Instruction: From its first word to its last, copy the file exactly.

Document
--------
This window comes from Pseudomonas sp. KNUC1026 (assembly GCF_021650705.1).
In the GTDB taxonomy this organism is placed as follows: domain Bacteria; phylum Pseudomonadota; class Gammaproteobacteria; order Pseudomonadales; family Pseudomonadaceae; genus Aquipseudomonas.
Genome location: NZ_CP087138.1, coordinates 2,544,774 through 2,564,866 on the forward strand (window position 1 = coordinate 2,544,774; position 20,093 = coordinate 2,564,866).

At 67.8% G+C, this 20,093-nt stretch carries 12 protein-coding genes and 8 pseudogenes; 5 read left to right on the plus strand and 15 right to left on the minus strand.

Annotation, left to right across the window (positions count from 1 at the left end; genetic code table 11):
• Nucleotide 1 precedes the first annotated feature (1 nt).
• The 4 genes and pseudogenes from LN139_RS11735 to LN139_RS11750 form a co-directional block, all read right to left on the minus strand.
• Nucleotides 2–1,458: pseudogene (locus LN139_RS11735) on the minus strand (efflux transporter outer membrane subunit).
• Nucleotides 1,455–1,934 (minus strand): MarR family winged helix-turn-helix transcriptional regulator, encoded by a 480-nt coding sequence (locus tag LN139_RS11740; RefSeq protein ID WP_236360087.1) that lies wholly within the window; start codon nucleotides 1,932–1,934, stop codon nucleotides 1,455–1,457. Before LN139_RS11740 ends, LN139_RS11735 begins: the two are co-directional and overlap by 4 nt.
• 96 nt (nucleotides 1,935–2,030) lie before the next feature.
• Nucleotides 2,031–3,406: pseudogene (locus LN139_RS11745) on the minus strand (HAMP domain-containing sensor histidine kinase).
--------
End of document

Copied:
This window comes from Pseudomonas sp. KNUC1026 (assembly GCF_021650705.1).
In the GTDB taxonomy this organism is placed as follows: domain Bacteria; phylum Pseudomonadota; class Gammaproteobacteria; order Pseudomonadales; family Pseudomonadaceae; genus Aquipseudomonas.
Genome location: NZ_CP087138.1, coordinates 2,544,774 through 2,564,866 on the forward strand (window position 1 = coordinate 2,544,774; position 20,093 = coordinate 2,564,866).

At 67.8% G+C, this 20,093-nt stretch carries 12 protein-coding genes and 8 pseudogenes; 5 read left to right on the plus strand and 15 right to left on the minus strand.

Annotation, left to right across the window (positions count from 1 at the left end; genetic code table 11):
• Nucleotide 1 precedes the first annotated feature (1 nt).
• The 4 genes and pseudogenes from LN139_RS11735 to LN139_RS11750 form a co-directional block, all read right to left on the minus strand.
• Nucleotides 2–1,458: pseudogene (locus LN139_RS11735) on the minus strand (efflux transporter outer membrane subunit).
• Nucleotides 1,455–1,934 (minus strand): MarR family winged helix-turn-helix transcriptional regulator, encoded by a 480-nt coding sequence (locus tag LN139_RS11740; RefSeq protein ID WP_236360087.1) that lies wholly within the window; start codon nucleotides 1,932–1,934, stop codon nucleotides 1,455–1,457. Before LN139_RS11740 ends, LN139_RS11735 begins: the two are co-directional and overlap by 4 nt.
• 96 nt (nucleotides 1,935–2,030) lie before the next feature.
• Nucleotides 2,031–3,406: pseudogene (locus LN139_RS11745) on the minus strand (HAMP domain-containing sensor histidine kinase).